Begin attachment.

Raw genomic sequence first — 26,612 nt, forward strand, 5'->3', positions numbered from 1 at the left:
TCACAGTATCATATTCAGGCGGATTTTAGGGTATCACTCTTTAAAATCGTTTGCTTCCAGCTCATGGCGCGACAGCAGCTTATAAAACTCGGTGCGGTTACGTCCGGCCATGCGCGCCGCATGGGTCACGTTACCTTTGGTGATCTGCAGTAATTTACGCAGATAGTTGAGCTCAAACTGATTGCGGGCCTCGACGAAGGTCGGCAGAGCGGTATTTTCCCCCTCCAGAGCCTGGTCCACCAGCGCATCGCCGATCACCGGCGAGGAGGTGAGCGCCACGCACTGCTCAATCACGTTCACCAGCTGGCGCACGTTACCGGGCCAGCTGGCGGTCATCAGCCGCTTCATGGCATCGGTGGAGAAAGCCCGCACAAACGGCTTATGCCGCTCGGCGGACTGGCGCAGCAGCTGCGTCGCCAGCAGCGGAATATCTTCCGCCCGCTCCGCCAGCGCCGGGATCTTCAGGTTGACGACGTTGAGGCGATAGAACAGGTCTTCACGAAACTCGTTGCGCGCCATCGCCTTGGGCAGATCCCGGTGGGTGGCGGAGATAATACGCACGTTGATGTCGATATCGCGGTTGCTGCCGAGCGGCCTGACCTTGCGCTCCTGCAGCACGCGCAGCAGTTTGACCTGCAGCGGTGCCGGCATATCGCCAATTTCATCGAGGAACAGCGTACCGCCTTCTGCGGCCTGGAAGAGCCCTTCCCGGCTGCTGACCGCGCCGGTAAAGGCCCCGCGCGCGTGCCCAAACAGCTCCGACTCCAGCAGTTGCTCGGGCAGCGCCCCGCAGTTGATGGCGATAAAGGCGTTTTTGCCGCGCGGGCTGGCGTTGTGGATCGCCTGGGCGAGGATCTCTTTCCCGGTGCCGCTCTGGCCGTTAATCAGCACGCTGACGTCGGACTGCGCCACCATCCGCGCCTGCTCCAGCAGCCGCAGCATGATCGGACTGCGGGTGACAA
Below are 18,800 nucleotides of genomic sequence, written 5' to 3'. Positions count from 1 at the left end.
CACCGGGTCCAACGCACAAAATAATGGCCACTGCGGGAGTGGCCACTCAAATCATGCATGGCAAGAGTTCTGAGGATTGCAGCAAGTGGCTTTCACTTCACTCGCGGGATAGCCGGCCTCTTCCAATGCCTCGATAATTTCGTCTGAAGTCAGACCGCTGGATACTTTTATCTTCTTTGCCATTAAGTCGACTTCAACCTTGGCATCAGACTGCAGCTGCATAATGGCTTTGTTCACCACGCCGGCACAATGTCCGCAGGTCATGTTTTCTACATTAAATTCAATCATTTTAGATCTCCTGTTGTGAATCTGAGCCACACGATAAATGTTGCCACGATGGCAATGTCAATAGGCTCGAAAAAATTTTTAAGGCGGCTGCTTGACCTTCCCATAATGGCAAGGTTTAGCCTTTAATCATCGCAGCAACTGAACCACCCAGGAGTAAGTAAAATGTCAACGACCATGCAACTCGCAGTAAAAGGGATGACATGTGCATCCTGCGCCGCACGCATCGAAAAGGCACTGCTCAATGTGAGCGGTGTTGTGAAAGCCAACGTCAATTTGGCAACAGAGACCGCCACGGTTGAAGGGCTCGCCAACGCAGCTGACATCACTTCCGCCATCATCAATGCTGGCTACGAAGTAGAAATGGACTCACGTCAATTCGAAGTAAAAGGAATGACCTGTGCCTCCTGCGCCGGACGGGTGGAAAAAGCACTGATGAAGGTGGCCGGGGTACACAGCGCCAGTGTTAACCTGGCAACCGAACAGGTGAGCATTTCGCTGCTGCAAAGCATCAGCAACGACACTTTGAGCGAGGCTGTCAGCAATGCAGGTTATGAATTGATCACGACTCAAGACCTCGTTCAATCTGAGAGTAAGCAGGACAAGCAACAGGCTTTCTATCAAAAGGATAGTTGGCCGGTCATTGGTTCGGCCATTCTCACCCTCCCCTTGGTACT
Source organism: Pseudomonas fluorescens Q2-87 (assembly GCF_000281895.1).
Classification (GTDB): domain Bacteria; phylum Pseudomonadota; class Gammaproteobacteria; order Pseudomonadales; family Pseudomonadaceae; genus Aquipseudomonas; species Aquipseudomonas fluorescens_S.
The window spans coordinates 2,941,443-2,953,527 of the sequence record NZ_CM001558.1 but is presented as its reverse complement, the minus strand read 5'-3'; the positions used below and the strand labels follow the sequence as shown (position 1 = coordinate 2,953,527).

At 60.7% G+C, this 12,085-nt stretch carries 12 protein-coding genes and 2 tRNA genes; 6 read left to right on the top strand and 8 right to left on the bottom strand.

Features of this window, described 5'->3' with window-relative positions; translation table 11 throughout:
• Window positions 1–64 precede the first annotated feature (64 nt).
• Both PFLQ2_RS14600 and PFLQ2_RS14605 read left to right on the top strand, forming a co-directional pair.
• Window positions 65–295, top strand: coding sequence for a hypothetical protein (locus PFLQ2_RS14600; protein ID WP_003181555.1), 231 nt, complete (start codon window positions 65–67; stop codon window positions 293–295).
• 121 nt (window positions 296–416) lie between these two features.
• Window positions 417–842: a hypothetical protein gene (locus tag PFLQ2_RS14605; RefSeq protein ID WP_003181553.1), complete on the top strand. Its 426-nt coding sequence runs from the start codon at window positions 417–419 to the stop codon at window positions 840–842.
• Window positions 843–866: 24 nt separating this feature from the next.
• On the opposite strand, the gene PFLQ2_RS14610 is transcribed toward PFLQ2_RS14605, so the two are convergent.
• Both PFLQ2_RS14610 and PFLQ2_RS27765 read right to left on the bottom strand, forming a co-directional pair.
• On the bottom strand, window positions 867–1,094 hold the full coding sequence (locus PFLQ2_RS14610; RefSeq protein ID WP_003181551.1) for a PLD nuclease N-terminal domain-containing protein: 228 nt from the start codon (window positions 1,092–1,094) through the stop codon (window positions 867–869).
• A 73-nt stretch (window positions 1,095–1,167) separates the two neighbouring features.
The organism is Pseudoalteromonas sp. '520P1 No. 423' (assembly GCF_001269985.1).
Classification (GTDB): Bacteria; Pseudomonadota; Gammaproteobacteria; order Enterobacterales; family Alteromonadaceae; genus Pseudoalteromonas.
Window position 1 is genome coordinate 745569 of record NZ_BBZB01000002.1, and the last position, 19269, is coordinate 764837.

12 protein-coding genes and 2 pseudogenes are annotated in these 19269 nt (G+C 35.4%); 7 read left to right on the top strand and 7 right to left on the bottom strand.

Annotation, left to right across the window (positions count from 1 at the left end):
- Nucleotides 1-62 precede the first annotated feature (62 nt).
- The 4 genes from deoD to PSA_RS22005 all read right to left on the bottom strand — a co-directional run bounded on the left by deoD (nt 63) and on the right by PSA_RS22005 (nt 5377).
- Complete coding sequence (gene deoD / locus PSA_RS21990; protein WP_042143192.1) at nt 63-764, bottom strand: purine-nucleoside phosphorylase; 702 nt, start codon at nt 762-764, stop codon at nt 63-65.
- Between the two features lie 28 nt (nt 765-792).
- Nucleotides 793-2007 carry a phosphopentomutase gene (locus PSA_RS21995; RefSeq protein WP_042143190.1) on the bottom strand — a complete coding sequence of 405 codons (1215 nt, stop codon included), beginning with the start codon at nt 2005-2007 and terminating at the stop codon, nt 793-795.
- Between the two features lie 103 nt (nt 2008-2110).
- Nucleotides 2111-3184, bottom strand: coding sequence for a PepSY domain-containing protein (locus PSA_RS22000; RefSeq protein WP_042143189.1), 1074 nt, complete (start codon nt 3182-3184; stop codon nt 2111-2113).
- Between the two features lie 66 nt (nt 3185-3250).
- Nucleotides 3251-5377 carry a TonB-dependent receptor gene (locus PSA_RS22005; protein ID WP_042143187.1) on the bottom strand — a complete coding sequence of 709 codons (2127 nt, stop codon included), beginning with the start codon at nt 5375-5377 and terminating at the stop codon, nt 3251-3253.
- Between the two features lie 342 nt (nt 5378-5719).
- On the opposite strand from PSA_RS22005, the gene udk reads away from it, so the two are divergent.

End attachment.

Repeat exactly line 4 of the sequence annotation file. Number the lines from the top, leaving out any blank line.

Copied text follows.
CACCGGGTCCAACGCACAAAATAATGGCCACTGCGGGAGTGGCCACTCAAATCATGCATGGCAAGAGTTCTGAGGATTGCAGCAAGTGGCTTTCACTTCACTCGCGGGATAGCCGGCCTCTTCCAATGCCTCGATAATTTCGTCTGAAGTCAGACCGCTGGATACTTTTATCTTCTTTGCCATTAAGTCGACTTCAACCTTGGCATCAGACTGCAGCTGCATAATGGCTTTGTTCACCACGCCGGCACAATGTCCGCAGGTCATGTTTTCTACATTAAATTCAATCATTTTAGATCTCCTGTTGTGAATCTGAGCCACACGATAAATGTTGCCACGATGGCAATGTCAATAGGCTCGAAAAAATTTTTAAGGCGGCTGCTTGACCTTCCCATAATGGCAAGGTTTAGCCTTTAATCATCGCAGCAACTGAACCACCCAGGAGTAAGTAAAATGTCAACGACCATGCAACTCGCAGTAAAAGGGATGACATGTGCATCCTGCGCCGCACGCATCGAAAAGGCACTGCTCAATGTGAGCGGTGTTGTGAAAGCCAACGTCAATTTGGCAACAGAGACCGCCACGGTTGAAGGGCTCGCCAACGCAGCTGACATCACTTCCGCCATCATCAATGCTGGCTACGAAGTAGAAATGGACTCACGTCAATTCGAAGTAAAAGGAATGACCTGTGCCTCCTGCGCCGGACGGGTGGAAAAAGCACTGATGAAGGTGGCCGGGGTACACAGCGCCAGTGTTAACCTGGCAACCGAACAGGTGAGCATTTCGCTGCTGCAAAGCATCAGCAACGACACTTTGAGCGAGGCTGTCAGCAATGCAGGTTATGAATTGATCACGACTCAAGACCTCGTTCAATCTGAGAGTAAGCAGGACAAGCAACAGGCTTTCTATCAAAAGGATAGTTGGCCGGTCATTGGTTCGGCCATTCTCACCCTCCCCTTGGTACT